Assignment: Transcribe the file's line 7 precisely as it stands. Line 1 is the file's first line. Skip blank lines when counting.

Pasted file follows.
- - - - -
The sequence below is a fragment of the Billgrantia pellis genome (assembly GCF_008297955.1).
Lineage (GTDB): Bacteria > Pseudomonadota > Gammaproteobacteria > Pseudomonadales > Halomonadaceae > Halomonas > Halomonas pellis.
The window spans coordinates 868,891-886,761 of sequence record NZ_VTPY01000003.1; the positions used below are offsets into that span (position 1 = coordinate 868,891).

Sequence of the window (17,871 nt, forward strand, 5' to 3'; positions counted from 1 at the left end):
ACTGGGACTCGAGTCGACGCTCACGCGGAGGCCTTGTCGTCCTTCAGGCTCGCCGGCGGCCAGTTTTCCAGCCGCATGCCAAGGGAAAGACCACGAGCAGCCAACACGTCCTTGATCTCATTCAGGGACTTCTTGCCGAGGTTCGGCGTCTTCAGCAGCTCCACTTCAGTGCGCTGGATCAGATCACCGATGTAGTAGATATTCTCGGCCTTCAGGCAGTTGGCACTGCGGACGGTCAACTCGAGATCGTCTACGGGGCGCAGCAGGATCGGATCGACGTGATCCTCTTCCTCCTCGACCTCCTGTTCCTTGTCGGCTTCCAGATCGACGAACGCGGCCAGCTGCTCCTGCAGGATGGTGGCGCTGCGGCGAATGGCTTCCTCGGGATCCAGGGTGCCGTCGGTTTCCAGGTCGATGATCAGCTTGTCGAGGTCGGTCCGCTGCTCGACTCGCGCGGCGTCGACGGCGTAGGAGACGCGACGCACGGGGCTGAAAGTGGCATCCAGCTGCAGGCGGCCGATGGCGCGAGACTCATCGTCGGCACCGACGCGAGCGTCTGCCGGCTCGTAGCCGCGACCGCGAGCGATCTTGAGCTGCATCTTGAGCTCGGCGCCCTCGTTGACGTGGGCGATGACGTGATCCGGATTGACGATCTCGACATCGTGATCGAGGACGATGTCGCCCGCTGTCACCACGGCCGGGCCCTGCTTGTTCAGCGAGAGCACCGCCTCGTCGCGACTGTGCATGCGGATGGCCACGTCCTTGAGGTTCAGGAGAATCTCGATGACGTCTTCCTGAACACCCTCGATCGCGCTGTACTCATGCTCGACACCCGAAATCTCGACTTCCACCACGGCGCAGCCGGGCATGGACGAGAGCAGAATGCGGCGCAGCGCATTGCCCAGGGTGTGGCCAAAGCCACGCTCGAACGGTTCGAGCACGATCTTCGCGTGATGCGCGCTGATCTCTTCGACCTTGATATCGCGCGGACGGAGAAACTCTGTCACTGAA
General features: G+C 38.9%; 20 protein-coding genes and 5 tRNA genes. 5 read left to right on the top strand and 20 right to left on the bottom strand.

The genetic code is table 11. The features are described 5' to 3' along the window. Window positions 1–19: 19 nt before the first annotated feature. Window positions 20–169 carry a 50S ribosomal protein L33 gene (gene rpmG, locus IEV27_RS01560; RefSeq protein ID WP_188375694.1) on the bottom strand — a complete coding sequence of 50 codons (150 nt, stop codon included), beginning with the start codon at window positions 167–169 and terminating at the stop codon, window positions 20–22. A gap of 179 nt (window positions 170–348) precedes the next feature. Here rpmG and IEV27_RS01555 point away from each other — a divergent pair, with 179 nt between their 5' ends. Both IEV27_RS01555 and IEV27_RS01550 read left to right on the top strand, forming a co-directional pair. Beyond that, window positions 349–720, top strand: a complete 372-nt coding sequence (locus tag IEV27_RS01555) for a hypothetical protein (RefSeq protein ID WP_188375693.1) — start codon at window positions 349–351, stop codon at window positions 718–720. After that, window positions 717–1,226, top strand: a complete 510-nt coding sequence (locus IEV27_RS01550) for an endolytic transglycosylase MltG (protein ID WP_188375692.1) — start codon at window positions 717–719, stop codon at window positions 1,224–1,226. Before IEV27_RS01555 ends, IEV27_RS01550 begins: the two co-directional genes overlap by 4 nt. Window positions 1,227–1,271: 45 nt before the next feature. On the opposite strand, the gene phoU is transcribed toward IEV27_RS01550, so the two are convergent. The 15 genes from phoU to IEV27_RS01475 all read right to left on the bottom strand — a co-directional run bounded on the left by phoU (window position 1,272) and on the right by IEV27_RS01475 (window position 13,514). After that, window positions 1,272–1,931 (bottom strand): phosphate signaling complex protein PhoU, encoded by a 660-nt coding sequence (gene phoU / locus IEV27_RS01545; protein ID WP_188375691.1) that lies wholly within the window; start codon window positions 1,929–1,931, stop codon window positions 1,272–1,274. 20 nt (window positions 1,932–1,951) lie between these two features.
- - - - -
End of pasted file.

The genetic code is table 11. The features are described 5' to 3' along the window. Window positions 1–19: 19 nt before the first annotated feature. Window positions 20–169 carry a 50S ribosomal protein L33 gene (gene rpmG, locus IEV27_RS01560; RefSeq protein ID WP_188375694.1) on the bottom strand — a complete coding sequence of 50 codons (150 nt, stop codon included), beginning with the start codon at window positions 167–169 and terminating at the stop codon, window positions 20–22. A gap of 179 nt (window positions 170–348) precedes the next feature. Here rpmG and IEV27_RS01555 point away from each other — a divergent pair, with 179 nt between their 5' ends. Both IEV27_RS01555 and IEV27_RS01550 read left to right on the top strand, forming a co-directional pair. Beyond that, window positions 349–720, top strand: a complete 372-nt coding sequence (locus tag IEV27_RS01555) for a hypothetical protein (RefSeq protein ID WP_188375693.1) — start codon at window positions 349–351, stop codon at window positions 718–720. After that, window positions 717–1,226, top strand: a complete 510-nt coding sequence (locus IEV27_RS01550) for an endolytic transglycosylase MltG (protein ID WP_188375692.1) — start codon at window positions 717–719, stop codon at window positions 1,224–1,226. Before IEV27_RS01555 ends, IEV27_RS01550 begins: the two co-directional genes overlap by 4 nt. Window positions 1,227–1,271: 45 nt before the next feature. On the opposite strand, the gene phoU is transcribed toward IEV27_RS01550, so the two are convergent. The 15 genes from phoU to IEV27_RS01475 all read right to left on the bottom strand — a co-directional run bounded on the left by phoU (window position 1,272) and on the right by IEV27_RS01475 (window position 13,514). After that, window positions 1,272–1,931 (bottom strand): phosphate signaling complex protein PhoU, encoded by a 660-nt coding sequence (gene phoU / locus IEV27_RS01545; protein ID WP_188375691.1) that lies wholly within the window; start codon window positions 1,929–1,931, stop codon window positions 1,272–1,274. 20 nt (window positions 1,932–1,951) lie between these two features.